Tag Archives: Worth Saga

The Worth Saga: Her Every Wish by Courtney Milan

Courtney Milan
Iconoclast

… is what I assume Ms. Milan’s business cards say.

Could she please to stop almost bringing me to tears with her messages of empowerment and self-determination? Why almost? Because I am made of steel. Why tears? Because the truths she writes about touch me deeply.

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Her Every Wish is the first novella in Milan’s new Worth Saga Victorian romance series. In the long-term, it will contain eight books for us to devour, for now there is just one other novel, Once Upon a Marquess, which I don’t recommend. I do suggest you read this one though, most ardently. Do some stretches first. You’ll want to be limber for all the fist pumping you find yourself doing.

Sole supporter of herself and her invalid mother, Daisy Whitlaw “manages” financially with her job at a flower shop and her mother’s occasional tatting work. Even so, like everyone, she dreams of more, so she has entered a charity competition to try to secure 50 pounds and open Daisy’s Emporium, a shop that will cater to working class women by providing affordable clothing and small luxuries. She knows it is virtually impossible that she will win, but, goddamn it, she will try. Derided by most of those present, Daisy is still allowed to move along in the competition. Witnessing her first pitch to the judges is her former inamorato, Crash, and he hatches a plan to help Daisy and himself.

Crash seeks Daisy out to assist in preparing for the final presentation, and to help his odds on the bets he has taken on the outcome of the competition. They were devoted sweethearts in the past, but Daisy is determined not to fall back into Crash’s arms and he is equally sure he doesn’t want her to. Equally aggrieved of each other in their parting, this is to be a business arrangement. At least, that’s what they tell themselves. Crash begins with velocipede riding lessons as he teaches Daisy that the necessary response to (riding) challenges is to go faster.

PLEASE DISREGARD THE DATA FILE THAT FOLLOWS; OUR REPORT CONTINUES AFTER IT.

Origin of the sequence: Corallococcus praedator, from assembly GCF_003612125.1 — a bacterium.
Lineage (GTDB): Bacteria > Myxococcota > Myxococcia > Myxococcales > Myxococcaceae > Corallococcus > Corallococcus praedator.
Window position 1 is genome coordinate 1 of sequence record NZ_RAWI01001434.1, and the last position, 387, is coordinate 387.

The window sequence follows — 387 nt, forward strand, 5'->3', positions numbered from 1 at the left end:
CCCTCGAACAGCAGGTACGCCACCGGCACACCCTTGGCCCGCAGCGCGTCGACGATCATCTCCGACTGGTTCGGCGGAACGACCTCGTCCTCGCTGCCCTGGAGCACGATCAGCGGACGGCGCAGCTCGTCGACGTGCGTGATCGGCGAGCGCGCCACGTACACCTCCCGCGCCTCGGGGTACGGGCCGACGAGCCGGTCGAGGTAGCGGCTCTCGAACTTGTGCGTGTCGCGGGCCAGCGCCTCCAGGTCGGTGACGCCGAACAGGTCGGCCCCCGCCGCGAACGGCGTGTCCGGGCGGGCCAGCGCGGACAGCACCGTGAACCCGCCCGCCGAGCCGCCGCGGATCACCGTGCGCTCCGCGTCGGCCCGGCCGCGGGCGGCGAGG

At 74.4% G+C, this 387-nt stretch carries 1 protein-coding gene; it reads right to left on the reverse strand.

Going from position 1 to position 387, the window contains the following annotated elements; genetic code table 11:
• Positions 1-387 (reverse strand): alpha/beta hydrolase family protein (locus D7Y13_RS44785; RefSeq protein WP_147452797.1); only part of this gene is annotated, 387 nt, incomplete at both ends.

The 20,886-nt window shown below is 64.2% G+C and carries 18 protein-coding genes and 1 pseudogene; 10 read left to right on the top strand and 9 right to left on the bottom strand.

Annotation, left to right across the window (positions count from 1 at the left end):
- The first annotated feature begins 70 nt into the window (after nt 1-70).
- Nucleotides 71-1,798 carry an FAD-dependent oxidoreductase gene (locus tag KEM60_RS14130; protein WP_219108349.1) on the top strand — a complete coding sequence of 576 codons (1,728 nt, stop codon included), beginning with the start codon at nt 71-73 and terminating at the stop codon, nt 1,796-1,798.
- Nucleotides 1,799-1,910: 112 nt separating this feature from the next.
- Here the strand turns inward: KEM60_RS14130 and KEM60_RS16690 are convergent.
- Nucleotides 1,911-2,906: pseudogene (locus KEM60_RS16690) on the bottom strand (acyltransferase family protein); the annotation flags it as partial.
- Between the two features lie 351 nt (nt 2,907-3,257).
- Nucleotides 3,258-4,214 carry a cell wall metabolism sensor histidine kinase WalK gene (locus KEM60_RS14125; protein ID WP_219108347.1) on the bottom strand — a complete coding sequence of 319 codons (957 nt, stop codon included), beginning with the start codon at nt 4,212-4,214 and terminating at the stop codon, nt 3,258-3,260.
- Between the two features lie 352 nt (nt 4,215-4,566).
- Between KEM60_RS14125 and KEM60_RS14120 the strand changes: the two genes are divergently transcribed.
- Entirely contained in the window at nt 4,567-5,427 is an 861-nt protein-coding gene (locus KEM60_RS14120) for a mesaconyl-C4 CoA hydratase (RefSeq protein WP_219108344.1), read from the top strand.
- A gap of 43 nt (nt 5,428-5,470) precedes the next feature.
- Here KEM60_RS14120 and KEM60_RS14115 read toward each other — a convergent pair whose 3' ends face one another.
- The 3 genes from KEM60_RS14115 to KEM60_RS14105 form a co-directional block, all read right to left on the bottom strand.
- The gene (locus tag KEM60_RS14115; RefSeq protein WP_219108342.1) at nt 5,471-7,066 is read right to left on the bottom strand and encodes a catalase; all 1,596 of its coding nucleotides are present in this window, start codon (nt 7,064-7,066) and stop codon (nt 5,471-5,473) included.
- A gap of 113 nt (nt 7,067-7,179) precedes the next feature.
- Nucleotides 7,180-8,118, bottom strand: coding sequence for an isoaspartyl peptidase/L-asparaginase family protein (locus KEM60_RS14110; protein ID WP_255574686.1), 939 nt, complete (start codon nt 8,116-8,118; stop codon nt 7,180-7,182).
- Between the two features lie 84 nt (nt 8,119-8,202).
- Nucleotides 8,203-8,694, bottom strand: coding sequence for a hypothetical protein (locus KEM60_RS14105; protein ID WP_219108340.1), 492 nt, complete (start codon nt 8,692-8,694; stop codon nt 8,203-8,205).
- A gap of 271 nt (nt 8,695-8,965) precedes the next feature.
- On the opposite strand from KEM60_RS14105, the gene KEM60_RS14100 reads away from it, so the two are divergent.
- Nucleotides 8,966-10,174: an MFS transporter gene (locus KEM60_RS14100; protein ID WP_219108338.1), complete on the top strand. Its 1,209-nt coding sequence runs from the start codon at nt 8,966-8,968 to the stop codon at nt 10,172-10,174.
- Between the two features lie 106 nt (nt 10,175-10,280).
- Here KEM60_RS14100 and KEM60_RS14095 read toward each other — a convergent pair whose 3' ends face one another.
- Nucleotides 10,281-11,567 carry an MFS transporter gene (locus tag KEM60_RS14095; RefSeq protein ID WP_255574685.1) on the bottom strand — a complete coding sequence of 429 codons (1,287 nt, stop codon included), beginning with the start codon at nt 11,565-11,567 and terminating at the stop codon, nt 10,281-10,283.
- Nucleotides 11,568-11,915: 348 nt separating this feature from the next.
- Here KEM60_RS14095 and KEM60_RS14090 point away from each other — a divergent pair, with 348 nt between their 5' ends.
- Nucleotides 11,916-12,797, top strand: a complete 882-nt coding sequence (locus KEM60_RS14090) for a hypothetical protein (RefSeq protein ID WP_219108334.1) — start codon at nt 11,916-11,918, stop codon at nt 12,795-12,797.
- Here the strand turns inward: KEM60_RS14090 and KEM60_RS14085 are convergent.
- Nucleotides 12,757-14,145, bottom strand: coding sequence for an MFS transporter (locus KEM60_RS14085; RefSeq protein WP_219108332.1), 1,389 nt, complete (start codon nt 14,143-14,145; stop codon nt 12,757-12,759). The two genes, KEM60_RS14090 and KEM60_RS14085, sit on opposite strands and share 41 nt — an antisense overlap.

Clash, no last name, is a bright, charming man with an intractable vision for his own future. Bisexual and of mixed race, he has used his verve and ironclad self-worth to create a life on his own terms in a world that not only doesn’t necessarily welcome him, but goes so far as to question “What are you?” in their quest to lower him. People may find him attractive, but being enticingly exotic is just another pigeon-hole the culture uses to limit him.

The strength and courage to be true to yourself and, more importantly, insist on it when the world tries to slap you down is a theme in all of Milan’s books. Never preachy, never saccharine,  and eliciting some barks of laughter, Her Every Wish has themes of personal strength, identity, and autonomy, reminding readers that the world may try to stand in our way, but that life’s smaller victories, such as those of Crash and Daisy, are what pave the way for those and them that follow (see also: The Suffragette Scandal).

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A complete summary of Courtney Milan’s catalogue and the books in the Worth Saga, with recommendations, can be found here.